I’ve long ago discovered that God can say things far better than I, so I will end with this encouragement from His Word. . .

“Let us throw off everything that hinders and the sin that so easily entangles.  And let us run with perseverance the race marked out for us, fixing our eyes on Jesus, the pioneer and perfecter of faith.  For the joy set before him he endured the cross, scorning its shame, and sat down at the right hand of the throne of God” (Hebrews 12:1-3).


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Honoring Christ and His Martyrs

HeavenLast Wednesday my husband was attending a morning Bible study when it was interrupted by an urgent prayer request.  A member of a local church had a connection to missionaries in the Middle East.  Two separate messages were given.  The following are portions of these messages:

“ISIS has taken over the town . . . systematically going house to house to all the Christians and asking the children to denounce Jesus . . . so far not one child has.  And so far all have consequently been killed.  But not the parents.”
“We lost the city . . . they are beheading children systematically . . . within 10 minutes of where our team is working.  Thousands more fled last night . . .  Our team is unmoved and will stay.”

Where can I begin . . .

Chapter 11 of Hebrews pays honor to those who lived their lives by faith.  The list is long and it brings to remembrance those who dared to declare the word of the Lord, who stepped out in whole-hearted obedience, those who experienced miraculous deliverances, God-glorifying victories and more . . . then there were others.

“There were others who were tortured, refusing to be released so that they might gain an even better resurrection.  Some faced jeers and flogging, and even chains and imprisonment.  They were put to death by stoning; they were sawed in two; they were killed by the sword.  They went about in sheepskins and goatskins, destitute, persecuted and mistreated—  the world was not worthy of them” (Hebrews 11:35-38).

I sense an urgent nudging to wake up.  The nudge is for the American church.  My ears are burning with the latest message from one of our nation’s largest churches.  Supposedly Christianity isn’t really about Christ after all.  It has become about us, because we need to know that “God only wants us to be happy.” When did we limit our perspective to this world?  When did we reduce His riches to earthen handiworks?  Many have taken His promises and used them as reasons for promiscuity, desiring ever more of this world and calling it His favor.  Much of our Christianity is about gaining the world, when the world should not be worthy of us.

Oh, America, what god have you worshipped?  Could it be that our god has too often been ourselves?  Let’s quickly wake up!  I will worship the One who sweat drops of blood in a garden, preparing to plant His very life and make the Way for fruits of a righteous church.  No more can we afford to belittle His grace with licentiousness.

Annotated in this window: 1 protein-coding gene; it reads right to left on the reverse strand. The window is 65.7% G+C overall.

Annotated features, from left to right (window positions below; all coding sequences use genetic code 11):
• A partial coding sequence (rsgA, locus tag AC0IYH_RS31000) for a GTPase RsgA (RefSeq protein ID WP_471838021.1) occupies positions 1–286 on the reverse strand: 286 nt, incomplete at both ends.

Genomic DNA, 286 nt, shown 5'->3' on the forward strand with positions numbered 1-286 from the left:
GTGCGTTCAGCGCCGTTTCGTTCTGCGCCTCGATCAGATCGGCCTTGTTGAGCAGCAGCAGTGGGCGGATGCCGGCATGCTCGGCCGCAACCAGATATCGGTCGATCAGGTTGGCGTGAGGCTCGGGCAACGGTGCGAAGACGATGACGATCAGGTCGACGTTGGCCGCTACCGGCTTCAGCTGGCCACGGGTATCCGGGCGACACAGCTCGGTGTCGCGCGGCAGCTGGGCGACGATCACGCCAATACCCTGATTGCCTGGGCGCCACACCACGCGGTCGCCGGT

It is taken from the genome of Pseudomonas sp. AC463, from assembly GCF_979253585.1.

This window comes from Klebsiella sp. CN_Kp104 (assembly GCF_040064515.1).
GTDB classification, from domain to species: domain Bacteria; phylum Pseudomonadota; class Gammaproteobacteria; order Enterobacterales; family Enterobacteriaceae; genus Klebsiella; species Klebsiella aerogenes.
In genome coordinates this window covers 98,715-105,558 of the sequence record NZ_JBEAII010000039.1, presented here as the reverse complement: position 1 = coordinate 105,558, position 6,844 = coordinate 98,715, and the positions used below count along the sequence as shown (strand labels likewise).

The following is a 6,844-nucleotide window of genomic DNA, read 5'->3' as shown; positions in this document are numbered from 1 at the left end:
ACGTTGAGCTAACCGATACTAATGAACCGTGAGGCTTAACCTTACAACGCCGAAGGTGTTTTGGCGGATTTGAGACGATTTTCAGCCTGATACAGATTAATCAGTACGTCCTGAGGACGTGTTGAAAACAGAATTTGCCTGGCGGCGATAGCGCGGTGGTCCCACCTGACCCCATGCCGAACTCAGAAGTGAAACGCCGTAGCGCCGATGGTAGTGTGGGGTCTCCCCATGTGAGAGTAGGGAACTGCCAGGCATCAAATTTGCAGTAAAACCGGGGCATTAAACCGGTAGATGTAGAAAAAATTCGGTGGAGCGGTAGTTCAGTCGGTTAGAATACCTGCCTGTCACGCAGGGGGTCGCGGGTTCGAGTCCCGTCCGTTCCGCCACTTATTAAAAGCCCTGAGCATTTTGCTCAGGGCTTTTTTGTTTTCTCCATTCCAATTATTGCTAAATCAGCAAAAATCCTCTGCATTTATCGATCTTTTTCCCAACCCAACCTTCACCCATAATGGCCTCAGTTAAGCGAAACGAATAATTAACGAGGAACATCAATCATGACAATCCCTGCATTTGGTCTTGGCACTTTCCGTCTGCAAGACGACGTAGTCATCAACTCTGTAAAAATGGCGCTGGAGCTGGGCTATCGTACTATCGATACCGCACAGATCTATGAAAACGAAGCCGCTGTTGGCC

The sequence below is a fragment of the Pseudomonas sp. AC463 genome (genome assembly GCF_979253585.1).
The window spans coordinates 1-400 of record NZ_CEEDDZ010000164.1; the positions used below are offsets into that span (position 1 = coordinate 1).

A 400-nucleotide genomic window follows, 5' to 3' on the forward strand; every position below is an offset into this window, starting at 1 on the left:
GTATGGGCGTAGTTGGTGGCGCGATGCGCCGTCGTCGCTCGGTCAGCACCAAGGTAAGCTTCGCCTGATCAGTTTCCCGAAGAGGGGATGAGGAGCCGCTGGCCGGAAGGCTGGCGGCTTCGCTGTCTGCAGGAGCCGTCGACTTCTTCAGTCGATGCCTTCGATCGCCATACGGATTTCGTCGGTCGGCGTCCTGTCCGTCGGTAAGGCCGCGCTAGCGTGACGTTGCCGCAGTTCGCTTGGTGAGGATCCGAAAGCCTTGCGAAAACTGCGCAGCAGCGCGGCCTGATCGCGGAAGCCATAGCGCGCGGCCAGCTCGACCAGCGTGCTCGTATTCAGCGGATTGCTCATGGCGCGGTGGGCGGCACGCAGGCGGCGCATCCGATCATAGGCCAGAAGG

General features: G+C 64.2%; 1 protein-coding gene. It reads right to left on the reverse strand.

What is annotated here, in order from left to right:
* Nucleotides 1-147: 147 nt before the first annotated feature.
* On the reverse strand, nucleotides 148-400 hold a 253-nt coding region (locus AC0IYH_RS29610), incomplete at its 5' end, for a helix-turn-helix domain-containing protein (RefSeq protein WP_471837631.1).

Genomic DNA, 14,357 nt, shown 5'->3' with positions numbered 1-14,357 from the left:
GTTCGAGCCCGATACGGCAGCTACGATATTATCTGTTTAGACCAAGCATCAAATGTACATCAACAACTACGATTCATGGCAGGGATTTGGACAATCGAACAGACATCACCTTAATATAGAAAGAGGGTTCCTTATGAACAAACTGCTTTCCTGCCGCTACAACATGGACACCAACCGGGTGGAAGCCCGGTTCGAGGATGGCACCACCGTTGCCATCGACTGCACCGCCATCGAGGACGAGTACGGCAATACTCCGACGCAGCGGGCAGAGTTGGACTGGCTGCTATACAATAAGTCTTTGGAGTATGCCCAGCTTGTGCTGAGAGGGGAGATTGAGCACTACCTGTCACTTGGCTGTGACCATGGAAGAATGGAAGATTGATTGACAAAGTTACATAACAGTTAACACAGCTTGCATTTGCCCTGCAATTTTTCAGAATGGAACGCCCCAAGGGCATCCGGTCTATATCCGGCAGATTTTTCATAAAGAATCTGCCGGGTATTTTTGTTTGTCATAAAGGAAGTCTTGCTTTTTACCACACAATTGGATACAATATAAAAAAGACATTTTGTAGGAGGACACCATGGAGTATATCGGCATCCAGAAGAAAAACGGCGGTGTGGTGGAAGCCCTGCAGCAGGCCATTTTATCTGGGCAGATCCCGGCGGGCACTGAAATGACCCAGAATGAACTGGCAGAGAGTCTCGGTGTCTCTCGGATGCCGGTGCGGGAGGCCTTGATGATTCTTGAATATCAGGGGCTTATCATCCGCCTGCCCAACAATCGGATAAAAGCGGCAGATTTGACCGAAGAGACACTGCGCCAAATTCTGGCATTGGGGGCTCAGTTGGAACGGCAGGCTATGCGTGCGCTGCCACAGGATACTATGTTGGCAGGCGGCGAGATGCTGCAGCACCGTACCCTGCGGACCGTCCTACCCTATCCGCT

While we as His bride should have had our eyes uplifted and our voices raised in unison with that of Revelations 22:17 – “Come, Lord Jesus, Come!” – we now find a very different visitor at our doorstep.  The threats are already here.  What kind of church has our enemy come to see?

Before John the Baptist’s beheading, he sent a question to Jesus:  “Are you the one who was to come, or should we expect someone else?”   Within Jesus’ reply was this declaration, that “blessed is the man who does not fall away on account of me.”  He then addressed the crowd concerning John, “What did you go out into the desert to see?  A reed swayed by the wind?  If not, what did you go out to see?  A man dressed in fine clothes?  No, those who wear fine clothes are in king’s palaces.  Then what did you go out to see?  A prophet?  Yes, I tell you, and more than a prophet.  This is the one about whom it is written:  ‘I will send my messenger ahead of you, who will prepare your way before you'” (see Matthew 11).

Like John, I do not want to be a reed swayed by the winds of persecution.  Like John, I want to be worthy of carrying the message of Christ, acting as His ambassador (2 Corinthians 5:20) and preparing the way for His second coming.  And only by His grace, I will not fall away on account of Him.  Lord, help us all!  What will the world see if – or when – that day of trial comes upon us?

Church, let’s wake up to see the worldly entanglements all around us.  We have been too preoccupied with the pleasures of this life that we forget we are only sojourners.  May we finally see this world for what it is – passing away (1 John 2:17 and 1 Corinthians 7:31) and remember where our true citizenship lies (Philippians 3:20).  Our real prize is not of this world and cannot be taken from us.  Only then can we face trials and be about His work with not only boldness, but with great joy.  It is this joy that will be our strength (Nehemiah 8:10).   

In doing this we may finally honor Christ. We will honor those who risked their lives forwarding the message of our salvation. We will honor the martyrs of our own generation, those who join their father in the faith, Abraham, who looked “forward to the city with foundations, whose architect and builder is God . . . They did not receive the things promised; they only saw them and welcomed them from a distance, admitting that they were foreigners and strangers on earth . . . Instead, they were longing for a better country—a heavenly one. Therefore God is not ashamed to be called their God” (Hebrews 11:10,16).